An Insight into the Viscoelasticity of Self-Assembling Smectic Liquid Crystals of Colloidal Rods from Active Microrheology Simulations
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Liquid CrystalsColloidsDynamic Monte Carlo simulationsMicrorheologyBrownian motion
Journal of Chemical Theory and Computation
SponsorshipF.A.G.D. was funded by the NextGenerationEU program of the European Union, the Plan de Recuperación, Transformación y Resiliencia, and the Ministerio de Universidades, as part of the “Maria Zambrano” grants for the requalification of the Spanish university system 2021-2023 called by the Pablo de Olavide University.; F.A.G.D., A.M.P and A.P. acknowledge the International Exchanges Grant IES\R1\191066, awarded by The Royal Society; A.P. is supported by a “Maria Zambrano Senior” researcher fellowship, financed by the European Union within the NextGenerationEU program and the Spanish Ministry of Universities.; A.M.P. acknowledges financial support from project PID2021-127836NB-I00 (funded by MCIN/AEI/10.13039/501100011033/ FEDER “A way to make Europe”).; A. C. acknowledges support from Consejería de Transformación Económica, Industria, Conocimiento y Universidades de la Junta de Andalucía/FEDER (project grant P20-00816), and from the Spanish Ministerio de Ciencia, Innovación y Universidades, and FEDER (project grant PPID2021-126121NB-I00).; The authors acknowledge the C3UPO of the Pablo de Olavide University for the support with HPC facilities and the use of the Computational Shared Facility at The University of Manchester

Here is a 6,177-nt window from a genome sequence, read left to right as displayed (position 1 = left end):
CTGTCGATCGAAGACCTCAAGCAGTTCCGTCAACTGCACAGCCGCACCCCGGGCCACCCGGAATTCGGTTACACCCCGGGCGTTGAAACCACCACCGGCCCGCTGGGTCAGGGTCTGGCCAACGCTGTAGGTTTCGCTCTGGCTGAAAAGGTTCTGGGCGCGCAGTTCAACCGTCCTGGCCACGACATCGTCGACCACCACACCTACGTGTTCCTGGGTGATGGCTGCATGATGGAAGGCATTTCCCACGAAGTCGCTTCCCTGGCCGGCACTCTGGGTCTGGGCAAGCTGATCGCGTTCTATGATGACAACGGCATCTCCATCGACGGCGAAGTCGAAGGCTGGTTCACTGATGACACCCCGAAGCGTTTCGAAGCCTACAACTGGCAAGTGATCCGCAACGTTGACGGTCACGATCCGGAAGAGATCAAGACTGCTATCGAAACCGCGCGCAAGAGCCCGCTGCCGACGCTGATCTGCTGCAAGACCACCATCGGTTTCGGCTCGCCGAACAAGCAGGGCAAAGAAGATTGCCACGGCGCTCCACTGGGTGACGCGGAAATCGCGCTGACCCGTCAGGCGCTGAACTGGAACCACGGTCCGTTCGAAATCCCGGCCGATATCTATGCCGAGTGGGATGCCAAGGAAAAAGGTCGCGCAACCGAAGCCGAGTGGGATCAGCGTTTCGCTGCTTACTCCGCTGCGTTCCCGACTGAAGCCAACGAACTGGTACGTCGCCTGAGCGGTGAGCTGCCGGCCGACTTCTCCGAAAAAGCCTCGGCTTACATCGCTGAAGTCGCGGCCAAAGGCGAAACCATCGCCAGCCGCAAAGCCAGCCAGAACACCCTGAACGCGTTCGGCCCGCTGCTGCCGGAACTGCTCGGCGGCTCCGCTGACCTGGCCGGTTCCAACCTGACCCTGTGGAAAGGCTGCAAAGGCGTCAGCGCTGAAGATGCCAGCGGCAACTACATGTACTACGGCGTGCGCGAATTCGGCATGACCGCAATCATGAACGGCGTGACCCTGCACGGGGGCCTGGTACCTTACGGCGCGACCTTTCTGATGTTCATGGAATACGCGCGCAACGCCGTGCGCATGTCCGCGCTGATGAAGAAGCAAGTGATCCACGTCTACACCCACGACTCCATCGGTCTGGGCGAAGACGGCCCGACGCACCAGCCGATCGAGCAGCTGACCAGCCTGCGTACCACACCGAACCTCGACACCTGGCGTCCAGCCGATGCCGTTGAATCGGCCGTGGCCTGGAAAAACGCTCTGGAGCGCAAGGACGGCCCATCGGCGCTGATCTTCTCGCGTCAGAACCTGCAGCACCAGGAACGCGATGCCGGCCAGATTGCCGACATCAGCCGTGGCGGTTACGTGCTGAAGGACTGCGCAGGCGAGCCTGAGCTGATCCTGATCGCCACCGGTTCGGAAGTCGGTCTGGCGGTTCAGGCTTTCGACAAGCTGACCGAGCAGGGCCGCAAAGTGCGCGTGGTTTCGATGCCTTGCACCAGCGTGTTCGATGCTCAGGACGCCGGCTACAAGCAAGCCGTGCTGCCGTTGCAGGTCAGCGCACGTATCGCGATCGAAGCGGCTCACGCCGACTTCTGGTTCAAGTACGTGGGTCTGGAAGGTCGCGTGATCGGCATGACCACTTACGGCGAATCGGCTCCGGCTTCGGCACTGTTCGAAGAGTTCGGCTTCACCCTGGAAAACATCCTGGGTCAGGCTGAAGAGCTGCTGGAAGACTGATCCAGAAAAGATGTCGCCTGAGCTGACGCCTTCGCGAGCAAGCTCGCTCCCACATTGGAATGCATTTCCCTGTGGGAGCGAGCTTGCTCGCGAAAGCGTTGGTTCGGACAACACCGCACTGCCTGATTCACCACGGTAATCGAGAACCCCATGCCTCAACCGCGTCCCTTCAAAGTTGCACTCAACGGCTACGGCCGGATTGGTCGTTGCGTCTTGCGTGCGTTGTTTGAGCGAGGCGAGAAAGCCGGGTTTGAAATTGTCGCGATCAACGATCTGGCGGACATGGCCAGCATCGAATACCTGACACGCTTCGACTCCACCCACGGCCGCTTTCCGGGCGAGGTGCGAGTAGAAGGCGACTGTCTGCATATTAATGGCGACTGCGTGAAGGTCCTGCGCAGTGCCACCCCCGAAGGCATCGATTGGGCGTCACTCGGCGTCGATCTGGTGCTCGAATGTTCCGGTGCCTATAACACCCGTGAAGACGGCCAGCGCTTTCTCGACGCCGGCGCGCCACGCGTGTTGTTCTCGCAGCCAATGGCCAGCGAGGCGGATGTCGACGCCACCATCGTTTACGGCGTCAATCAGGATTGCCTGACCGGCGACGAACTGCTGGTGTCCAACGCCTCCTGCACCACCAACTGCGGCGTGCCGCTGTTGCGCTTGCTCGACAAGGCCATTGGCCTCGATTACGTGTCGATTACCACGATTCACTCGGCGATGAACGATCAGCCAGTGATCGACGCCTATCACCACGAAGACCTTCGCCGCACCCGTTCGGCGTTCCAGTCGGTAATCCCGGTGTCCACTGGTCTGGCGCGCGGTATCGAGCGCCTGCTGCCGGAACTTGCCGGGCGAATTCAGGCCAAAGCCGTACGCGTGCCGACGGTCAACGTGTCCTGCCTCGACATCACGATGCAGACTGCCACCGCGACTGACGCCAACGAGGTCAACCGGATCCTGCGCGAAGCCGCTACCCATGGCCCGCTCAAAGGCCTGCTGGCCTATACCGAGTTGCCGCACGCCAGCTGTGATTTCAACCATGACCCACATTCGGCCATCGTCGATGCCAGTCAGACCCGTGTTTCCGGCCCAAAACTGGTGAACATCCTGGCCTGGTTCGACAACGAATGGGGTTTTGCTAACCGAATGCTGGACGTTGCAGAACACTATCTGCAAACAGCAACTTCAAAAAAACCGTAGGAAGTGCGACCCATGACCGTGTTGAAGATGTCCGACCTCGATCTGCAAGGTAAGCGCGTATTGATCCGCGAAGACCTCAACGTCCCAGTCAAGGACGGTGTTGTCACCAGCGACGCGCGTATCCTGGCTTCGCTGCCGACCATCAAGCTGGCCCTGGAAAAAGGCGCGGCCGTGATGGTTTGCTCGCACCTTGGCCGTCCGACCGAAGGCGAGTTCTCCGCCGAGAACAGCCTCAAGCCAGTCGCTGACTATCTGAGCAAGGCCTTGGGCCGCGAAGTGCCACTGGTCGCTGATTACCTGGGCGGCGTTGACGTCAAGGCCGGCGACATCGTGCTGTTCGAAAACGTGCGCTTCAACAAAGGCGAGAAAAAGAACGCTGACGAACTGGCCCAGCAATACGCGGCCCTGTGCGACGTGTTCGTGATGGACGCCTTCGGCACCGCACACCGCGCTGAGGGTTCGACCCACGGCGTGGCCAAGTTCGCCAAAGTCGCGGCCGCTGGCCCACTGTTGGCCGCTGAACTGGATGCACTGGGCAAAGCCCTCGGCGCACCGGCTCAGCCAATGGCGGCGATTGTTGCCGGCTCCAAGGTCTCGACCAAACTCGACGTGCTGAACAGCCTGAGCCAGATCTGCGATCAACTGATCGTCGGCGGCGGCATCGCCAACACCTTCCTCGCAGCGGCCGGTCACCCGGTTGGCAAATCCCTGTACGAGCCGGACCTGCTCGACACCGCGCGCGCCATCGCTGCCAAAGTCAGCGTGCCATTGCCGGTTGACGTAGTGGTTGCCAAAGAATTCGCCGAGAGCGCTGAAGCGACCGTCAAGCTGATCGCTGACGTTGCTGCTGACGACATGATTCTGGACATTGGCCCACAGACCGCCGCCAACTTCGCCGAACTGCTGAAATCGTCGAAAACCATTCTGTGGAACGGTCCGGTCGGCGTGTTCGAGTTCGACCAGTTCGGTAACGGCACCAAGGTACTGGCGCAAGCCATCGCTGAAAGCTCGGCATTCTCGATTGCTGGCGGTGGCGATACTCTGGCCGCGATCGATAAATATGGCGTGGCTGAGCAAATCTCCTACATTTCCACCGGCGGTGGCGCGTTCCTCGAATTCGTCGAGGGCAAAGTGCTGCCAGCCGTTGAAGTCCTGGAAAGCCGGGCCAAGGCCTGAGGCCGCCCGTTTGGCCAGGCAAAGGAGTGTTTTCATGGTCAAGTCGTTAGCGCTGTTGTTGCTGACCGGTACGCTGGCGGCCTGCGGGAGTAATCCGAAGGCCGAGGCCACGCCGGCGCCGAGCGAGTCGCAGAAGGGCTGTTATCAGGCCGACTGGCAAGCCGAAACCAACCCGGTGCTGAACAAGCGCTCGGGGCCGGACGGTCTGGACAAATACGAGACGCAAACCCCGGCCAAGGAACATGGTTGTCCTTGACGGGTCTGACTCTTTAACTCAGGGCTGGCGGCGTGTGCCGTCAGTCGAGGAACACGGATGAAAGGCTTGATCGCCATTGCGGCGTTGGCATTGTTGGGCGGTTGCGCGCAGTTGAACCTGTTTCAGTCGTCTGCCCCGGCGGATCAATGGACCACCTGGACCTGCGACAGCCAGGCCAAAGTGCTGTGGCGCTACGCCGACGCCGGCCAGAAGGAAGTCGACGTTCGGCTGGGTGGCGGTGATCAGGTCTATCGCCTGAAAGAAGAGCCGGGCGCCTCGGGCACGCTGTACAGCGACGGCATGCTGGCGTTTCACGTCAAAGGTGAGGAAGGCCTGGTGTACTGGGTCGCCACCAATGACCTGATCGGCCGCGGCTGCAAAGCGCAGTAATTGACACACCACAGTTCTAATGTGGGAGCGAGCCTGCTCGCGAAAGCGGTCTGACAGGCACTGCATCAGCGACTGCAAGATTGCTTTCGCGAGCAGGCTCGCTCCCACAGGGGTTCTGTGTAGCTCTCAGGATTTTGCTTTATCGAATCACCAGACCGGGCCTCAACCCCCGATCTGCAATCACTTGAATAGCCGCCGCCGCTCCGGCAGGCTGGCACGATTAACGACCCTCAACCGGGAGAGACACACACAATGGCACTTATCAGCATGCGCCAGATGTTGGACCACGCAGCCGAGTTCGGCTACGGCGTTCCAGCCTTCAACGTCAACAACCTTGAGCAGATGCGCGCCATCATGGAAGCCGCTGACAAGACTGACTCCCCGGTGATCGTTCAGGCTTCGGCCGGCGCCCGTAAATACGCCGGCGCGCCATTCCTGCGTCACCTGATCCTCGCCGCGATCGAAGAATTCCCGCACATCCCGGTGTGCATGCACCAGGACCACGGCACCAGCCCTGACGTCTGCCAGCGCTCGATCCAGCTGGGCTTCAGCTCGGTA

The rheology of colloidal suspensions is of utmost importance in an ample variety of interdisciplinary applications in formulation technology, determining equally interesting questions in fundamental science. This is especially intriguing when colloids exhibit a degree of long-range positional or orientational ordering, as in liquid crystals (LCs) of elongated particles. Along with standard methods, microrheology (MR) has emerged in recent years as a tool to assess the mechanical properties of materials at the microscopic level. In particular, by active MR one can infer the viscoelastic response of a soft material from the dynamics of a tracer particle being dragged through it by external forces. Although considerable efforts have been made to study the diffusion of guest particles in LCs, little is known on the combined effect of tracer size and directionality of the dragging force on the system’s viscoelastic response. By dynamic Monte Carlo simulations, we apply active MR to investigate the viscoelasticity of self-assembling smectic (Sm) LCs consisting of rod-like particles. In particular, we track the motion of a spherical tracer whose size is varied within a range of values matching the system’s characteristic length scales and being dragged by constant forces that are parallel, perpendicular or at 45◦ to the nematic director. Our results reveal a uniform value of the effective friction coefficient as probed by the tracer at small and large forces, whereas a nonlinear, force-thinning regime is observed at intermediate forces. However, at relatively weak forces the effective friction is strongly determined by correlations between the tracer size and the structure of the host fluid. Moreover, we also show that external forces forming an angle with the nematic director provide additional details that cannot be simply inferred from the mere analysis of parallel and perpendicular forces. Our results highlight the fundamental interplay between tracer size and force direction in assessing the MR of Sm LC fluids.